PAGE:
Brentwood in old picture postcards volume 1

Brentwood in old picture postcards volume 1

:   Frank D. Simpson
:   Essex
:   United Kingdom
:   978-90-288-3053-0
:   112
:   EUR 16.95 Incl BTW *

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Fragmenten uit het boek 'Brentwood in old picture postcards volume 1'

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59. Passing over the bridge this 1908 eard shows the original station entrance on the 'up' side which White in 1848 described as 'one of the handsomest of the smaller stations on the Eastern Counties Railway' which opened in 1840. This was demolished to make way for the widening which had been mentioned already, The station staff are weil aware of the presence of the photographer. On the left over the station ean be seen the Hunter Memorial Hall whieh has seen a variety of uses. A terraee of shops is now on the lef! where the trees stood.

60. The lower part of Warley Hill at the point where Avenue Road branches to the right which may be dated a little after 1920 by the old Ford taxicab ascending the hilL The buildings are still very similar, though the Wesleyan chapel has been modernised in front, in course of which it lost its rather elegant pinnacles. Cramphorns mill, on the left, is now a warehouse for office supplies.

61. One wonders how all the public houses made a living in the past, for this is another that closed its doors many years ago. It is The Brass Bar, so named from the brass hitching rail on the front of the building which is not without architectural interest aided by the small ornamental balcony. It became a fish and chip shop, and more recently a house with car sales adjoining.

62. This is another in the series of aerial views of the town which are very helpful in getting sight of properties not normally visible to the average citizen. This gives an excellent impression of the great extent of buildings and land at Warley Hospital, formerly the Essex County Lunatie Asylurn. lt was built largelyon land whieh formed part of the Brentwood Hall Estate, home of the Kavanagh family, Top left is the old Brentwood Gas Works, top centre is Creseent Road with Warley Hili and Junction Road just below it at top right. The houses in Chase Road ean be seenjust above the large gas-holder.

Headfey Arms Great Warfey near Brentwood.

63. The present Headley Arms bears litt1e resemblance to its predecessor shown here in this pretty setting of about seventy years ago. It takes its name from a former Lord of the Manor: Lord Headley of the Allanson-Winn family. The tit1e is held today by Charles Rowland, who is the seventh Baron, but is also the thirteenth Baronet of Nostell and the seventh of Litt1e Warley, creations of 1797,1660 and 1776 respectively, of Aghadoe Co Kerry and Arundel Sussex.

64. Across the small Headley Commom, on the west side of the Tilbury Road, lies the Great Ropers estate - home of the Hirst family for generations. It is, in fact, in South Weald parish. This early card fails to reveal why the family are so disposed on one of its severallawns. The semi-eireular bays and pedirnented front entrance of this fine house are of interest. The house takes its name from Henry Roper, pursuivant to Katherine of Aragon, who let the lands in 1617 to William Ipgrave from whom they passed to John Hirst.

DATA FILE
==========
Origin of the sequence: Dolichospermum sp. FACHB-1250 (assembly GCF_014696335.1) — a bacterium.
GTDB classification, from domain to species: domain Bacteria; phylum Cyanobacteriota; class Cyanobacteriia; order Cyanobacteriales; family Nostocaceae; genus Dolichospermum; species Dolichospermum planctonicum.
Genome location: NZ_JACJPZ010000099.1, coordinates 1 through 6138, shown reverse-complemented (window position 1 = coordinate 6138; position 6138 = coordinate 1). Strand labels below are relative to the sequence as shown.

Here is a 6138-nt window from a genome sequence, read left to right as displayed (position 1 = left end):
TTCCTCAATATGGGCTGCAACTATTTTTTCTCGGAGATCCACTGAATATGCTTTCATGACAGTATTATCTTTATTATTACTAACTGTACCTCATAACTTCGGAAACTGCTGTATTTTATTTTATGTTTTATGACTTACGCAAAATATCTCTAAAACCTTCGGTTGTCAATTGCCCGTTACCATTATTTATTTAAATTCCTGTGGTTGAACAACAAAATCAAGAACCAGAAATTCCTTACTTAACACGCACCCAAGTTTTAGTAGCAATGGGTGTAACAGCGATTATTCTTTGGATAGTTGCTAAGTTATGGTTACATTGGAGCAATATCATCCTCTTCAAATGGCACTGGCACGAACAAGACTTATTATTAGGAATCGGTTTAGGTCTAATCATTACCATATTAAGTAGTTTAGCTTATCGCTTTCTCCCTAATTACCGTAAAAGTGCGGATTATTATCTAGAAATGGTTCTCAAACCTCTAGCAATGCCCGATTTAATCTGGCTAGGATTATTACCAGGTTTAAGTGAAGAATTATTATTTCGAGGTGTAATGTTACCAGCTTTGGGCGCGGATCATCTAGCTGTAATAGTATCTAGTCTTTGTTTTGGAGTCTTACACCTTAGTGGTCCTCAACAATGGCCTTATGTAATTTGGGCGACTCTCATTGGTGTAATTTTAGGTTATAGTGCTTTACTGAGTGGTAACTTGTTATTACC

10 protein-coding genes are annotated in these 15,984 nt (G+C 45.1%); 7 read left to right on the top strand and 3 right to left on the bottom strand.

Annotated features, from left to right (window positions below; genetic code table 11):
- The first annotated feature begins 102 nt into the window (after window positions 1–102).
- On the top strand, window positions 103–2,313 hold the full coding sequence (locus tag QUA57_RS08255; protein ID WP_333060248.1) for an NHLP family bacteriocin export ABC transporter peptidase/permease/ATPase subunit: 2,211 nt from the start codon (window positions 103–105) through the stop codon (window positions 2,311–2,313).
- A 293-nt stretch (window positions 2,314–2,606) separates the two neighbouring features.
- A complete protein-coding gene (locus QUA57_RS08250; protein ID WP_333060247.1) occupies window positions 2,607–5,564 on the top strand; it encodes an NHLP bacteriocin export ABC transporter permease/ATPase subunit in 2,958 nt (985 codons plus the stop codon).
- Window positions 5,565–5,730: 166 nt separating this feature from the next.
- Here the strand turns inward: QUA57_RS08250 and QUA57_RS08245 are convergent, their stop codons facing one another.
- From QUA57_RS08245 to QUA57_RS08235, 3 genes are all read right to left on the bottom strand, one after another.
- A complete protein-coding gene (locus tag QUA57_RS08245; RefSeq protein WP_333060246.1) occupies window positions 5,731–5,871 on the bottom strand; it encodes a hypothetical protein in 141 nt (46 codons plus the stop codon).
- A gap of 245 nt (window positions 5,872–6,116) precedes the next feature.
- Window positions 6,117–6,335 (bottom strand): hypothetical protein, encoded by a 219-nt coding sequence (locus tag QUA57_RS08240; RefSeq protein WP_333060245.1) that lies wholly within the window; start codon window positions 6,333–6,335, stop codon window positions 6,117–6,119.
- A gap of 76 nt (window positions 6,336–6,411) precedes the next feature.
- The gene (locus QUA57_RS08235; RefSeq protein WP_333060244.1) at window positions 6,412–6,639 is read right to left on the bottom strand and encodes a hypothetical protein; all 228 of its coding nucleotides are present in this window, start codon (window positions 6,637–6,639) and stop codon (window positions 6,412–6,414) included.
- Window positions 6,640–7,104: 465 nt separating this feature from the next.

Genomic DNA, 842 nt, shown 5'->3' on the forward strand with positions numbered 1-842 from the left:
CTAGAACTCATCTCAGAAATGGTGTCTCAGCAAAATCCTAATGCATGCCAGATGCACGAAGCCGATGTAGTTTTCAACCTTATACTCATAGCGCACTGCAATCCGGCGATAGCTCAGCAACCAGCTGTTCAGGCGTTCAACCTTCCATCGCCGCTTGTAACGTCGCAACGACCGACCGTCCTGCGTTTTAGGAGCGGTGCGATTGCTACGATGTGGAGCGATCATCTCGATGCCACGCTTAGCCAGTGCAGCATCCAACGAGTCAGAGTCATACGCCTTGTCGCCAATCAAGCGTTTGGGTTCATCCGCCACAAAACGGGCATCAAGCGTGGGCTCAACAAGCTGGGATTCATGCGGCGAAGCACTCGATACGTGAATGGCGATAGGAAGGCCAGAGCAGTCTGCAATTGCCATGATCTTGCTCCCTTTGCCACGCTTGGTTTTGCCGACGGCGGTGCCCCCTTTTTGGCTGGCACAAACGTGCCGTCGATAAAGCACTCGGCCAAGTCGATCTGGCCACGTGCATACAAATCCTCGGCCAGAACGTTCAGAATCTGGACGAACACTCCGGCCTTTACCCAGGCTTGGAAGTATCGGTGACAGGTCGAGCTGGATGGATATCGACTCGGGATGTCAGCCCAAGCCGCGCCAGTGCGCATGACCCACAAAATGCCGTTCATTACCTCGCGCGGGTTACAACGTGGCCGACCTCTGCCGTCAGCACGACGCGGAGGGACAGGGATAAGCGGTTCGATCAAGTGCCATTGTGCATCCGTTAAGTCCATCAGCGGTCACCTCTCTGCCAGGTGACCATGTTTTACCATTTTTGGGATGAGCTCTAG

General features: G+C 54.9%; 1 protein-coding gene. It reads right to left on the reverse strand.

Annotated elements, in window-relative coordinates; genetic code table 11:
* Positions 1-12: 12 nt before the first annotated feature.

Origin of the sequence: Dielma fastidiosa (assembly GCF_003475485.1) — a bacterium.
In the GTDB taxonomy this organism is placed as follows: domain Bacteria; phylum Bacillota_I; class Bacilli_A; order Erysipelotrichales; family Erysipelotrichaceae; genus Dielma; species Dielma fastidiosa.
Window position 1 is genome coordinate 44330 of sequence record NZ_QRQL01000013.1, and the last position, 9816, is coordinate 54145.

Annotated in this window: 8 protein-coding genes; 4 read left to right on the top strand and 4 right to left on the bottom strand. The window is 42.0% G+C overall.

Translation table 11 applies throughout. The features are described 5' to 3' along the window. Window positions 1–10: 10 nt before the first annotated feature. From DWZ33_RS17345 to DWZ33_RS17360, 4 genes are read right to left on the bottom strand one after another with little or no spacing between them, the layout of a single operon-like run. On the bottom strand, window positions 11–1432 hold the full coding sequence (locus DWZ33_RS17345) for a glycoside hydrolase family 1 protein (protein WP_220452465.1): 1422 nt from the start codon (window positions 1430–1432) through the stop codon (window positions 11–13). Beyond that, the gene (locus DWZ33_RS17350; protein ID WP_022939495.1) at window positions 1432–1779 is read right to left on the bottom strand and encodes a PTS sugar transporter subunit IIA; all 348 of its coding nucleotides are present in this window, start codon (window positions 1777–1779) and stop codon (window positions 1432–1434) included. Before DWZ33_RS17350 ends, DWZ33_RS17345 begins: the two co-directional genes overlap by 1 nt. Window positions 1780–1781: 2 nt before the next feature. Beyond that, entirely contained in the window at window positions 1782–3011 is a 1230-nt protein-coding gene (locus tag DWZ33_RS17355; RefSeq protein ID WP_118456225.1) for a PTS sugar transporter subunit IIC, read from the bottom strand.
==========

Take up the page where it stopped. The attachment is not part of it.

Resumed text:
65. Separated from the last property by Green Lane was the Warley Place estate; the house depicted here was the home of that great horticulturist and eccentric Ellen Willmott, who evolved or collected many new varieties of plants - many to this day bearing the sub-title Willmottü. She expended a considerable fortune creating several very specialised gardens employing up to sixty gardeners at one time, to the detriment of the main property. After her death in the late 1930's the property was sold, and the house completely demolished. The War delayed the proposed development, which has however been disallowed. The large open area is a delightful sight when the millions of spring bulbs are in bloom.

The Thaichers Arms Great


66. This 1900 card shows that this rather fine old inn has changed but Iittle over the years, except the horse trough no longer exists. The delivery cart belonged to Pond and Langrish, who had a grocery business next to The Bell in the High Street which many will remember was owned latterly by G.F. Morgan. The sign of the inn Thatchers Arms is extremely uncommon, in fact there are no Thatchers Arms as such; the College of Heraids has never made such a grant of arms.

Golding's Cottages and Tooks Farm, Great Warley.

67. This pretty view of Great Warley Street of 1902 hardly looks like the main road to Tilbury it is today. The cottages were part of the Goldings estate of E. Heseltine, whose beautiful house and grounds across the road has now become the New World Inn and restaurant. The photographer was fortunate to capture in his picture an itinerant knife-grinder, a Mr. Butts who describes himself on his machine as a cutler, who also undertook to repair umbrellas and rivet china and glass. These men were a familiar sight in our streets in the past, but it is now a vanished trade, no one does it any more.

68. Here is another of the many fine houses which abounded in the Brentwood area. This is Coombe Lodge; about a hundred years ago it was one of the more elegant Victorian erections, the beautiful verandah giving it something of a colonial atmosphere. It was occupied latterly by General de Rougement and his family, his son Denys took an important interest in local affairs. It still exists but has now become an hotel The house is said to have been built for a member of the Ind family which, with the Coope's, founded the famous brewery at Romford and later at Burton-on-Trent. The Coope's lived at Rochetts at South Weald.

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